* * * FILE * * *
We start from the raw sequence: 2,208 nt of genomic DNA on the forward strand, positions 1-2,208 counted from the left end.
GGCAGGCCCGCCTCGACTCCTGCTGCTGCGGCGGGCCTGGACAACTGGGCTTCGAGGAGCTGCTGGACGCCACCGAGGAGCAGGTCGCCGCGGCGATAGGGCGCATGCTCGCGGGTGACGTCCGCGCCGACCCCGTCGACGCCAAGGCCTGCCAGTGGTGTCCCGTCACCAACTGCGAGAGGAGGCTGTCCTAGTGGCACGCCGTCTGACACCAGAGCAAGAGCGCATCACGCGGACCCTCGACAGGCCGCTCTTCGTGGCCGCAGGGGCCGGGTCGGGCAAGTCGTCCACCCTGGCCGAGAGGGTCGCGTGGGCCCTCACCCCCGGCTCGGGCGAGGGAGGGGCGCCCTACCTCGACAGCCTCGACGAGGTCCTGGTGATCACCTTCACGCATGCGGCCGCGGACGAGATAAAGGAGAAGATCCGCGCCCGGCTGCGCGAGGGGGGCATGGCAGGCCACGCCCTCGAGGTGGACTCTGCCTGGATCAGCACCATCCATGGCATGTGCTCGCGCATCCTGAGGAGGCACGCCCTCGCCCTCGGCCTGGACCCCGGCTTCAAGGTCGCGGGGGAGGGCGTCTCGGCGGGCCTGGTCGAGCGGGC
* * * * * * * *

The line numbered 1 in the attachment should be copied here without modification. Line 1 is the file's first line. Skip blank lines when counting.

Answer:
We start from the raw sequence: 2,208 nt of genomic DNA on the forward strand, positions 1-2,208 counted from the left end.